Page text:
Monday, 26 October 2009

BLACK AND WHITE STORIES by Low Shao Ying and Low Shao Suan / Review

BLACK & WHITE STORIES
Low Shao Ying, Low Shao Suan & Friends
Esplanade Recital Studio
Friday (23 October 2009, 9.30 pm)

An edited version of this review was published in The Straits Times on 26 October 2009.

It isn’t a big secret that many of the “classical” composers of today cannot string together a decent melody to save their lives. The Paris-trained Low sisters, duo pianists and faculty members of the Yong Siew Toh Conservatory, however have it between them to the raise the dead souls of the Titanic.

Theory and musical form are taught in schools, but crafting a tune takes a kind of inspiration that exists outside of the classroom. Without resorting to anything as structured as sonata form or as complex as a fugue, their recital of eighteen original solo, vocal and chamber works was as engaging as it was entertaining.

Their songs in Mandarin, such as Shao Ying’s Lu Guo Bu Xiang Yao (If Only Not), Shao Suan’s Shou Ji (Collecting) and Qing Ai De (Dearly Beloved), have a catchy, commercial quality and have been performed by popstars like Jolin Tsai. Their piano solos – Ying’s Day Dream and Tenderness, Suan’s Still and John’s Theme for example - also carry numerous New Age influences and make high class lounge music.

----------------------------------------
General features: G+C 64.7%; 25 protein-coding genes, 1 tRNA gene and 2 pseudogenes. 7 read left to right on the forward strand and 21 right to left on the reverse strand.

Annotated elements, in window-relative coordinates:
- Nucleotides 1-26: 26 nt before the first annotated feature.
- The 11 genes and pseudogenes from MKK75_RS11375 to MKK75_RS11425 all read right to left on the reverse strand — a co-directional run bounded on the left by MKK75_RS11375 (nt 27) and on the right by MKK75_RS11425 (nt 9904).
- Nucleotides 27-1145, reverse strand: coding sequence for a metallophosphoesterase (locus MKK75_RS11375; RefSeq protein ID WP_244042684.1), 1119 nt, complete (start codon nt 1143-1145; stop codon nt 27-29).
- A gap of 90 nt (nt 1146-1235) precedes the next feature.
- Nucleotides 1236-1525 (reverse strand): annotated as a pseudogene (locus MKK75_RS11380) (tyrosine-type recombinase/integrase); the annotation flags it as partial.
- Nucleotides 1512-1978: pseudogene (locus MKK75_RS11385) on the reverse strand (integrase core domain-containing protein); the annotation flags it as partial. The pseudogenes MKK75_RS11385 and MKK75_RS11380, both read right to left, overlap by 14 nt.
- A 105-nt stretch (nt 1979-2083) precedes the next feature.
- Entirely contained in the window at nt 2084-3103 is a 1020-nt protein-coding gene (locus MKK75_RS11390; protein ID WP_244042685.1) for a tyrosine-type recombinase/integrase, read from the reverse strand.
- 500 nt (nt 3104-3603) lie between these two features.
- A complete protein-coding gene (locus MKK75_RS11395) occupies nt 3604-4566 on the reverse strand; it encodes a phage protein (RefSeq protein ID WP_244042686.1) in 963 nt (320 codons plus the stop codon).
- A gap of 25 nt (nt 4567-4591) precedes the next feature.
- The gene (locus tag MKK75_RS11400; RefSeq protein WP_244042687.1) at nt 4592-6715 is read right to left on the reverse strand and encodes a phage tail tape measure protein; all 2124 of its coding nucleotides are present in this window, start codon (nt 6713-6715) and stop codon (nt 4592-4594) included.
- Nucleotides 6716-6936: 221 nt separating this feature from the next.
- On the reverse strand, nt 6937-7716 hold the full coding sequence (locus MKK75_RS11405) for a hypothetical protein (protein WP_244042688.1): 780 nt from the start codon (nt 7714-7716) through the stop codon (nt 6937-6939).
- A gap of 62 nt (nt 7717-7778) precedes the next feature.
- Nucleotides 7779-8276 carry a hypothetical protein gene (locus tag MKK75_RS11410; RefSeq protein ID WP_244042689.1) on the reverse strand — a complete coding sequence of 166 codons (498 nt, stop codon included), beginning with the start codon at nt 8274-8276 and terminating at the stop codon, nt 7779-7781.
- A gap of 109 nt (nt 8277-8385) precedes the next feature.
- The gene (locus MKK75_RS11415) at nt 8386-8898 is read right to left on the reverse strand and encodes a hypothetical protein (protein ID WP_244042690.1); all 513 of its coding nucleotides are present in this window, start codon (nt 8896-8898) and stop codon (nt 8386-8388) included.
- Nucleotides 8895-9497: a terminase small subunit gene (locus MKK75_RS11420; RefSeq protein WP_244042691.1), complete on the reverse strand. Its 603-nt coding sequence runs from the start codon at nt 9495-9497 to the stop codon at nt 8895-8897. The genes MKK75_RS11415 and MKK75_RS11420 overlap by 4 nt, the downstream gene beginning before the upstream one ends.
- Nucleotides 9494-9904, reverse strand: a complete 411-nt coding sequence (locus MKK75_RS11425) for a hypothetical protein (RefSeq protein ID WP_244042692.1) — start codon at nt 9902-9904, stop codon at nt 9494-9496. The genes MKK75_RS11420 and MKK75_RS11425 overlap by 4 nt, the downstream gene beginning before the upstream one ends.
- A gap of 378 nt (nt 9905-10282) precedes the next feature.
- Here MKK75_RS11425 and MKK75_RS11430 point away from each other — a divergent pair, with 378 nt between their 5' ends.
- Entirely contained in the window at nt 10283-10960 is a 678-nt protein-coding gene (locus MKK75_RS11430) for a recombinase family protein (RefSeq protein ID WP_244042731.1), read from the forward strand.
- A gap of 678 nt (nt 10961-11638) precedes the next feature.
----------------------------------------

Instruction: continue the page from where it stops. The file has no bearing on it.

How to tell the Low twins apart:
Shao Ying is the sister with the shorter haircut,
or is it the other way around?

Their chamber music included accompanied works for violin, flute, oboe and still larger forces. Suan’s Morning Blues (violin), a ragtime number filled with portamenti (slides) was sparked by something as mundane as seeing her father wake up on a Sunday, and Ying’s Nostalgia (oboe), a rondo in A minor was reminiscent of similar character pieces by Schumann.

The Oxley Quartet, led by violinist Seah Huan Yuh, guested in A Walk In The Woods, a palm court movement from a nature-inspired string quartet. Piano quintet and oboe was the medium used for Ying’s Winter Flower, just the perfect work for a chick flick on celluloid. Two movements – Waltz and Against All Odds - from Suan’s Trio for the unusual combo of piano, bassoon and vibraphone had a very nice ring to them, completing an enjoyable evening.

Suspending all critical faculties for just over an hour, there was heart and warmth to cure a depressive, and sugary sweetness to kill a diabetic.

1 comment:

Suan said...

Hi Tou Liang!

Thanks so much for your nice review! Haha. As for our photo, Shao Suan is the one on the left with short hair, but now she has long hair, so Shao Ying is now the one with short hair. Either way, you're right! Haha. ;-P

Have a great week ahead and see you soon! We'll pass you a copy of our CD once it's out. Thanks for your support! :)

Warmest wishes,
Shao Suan & Shao Ying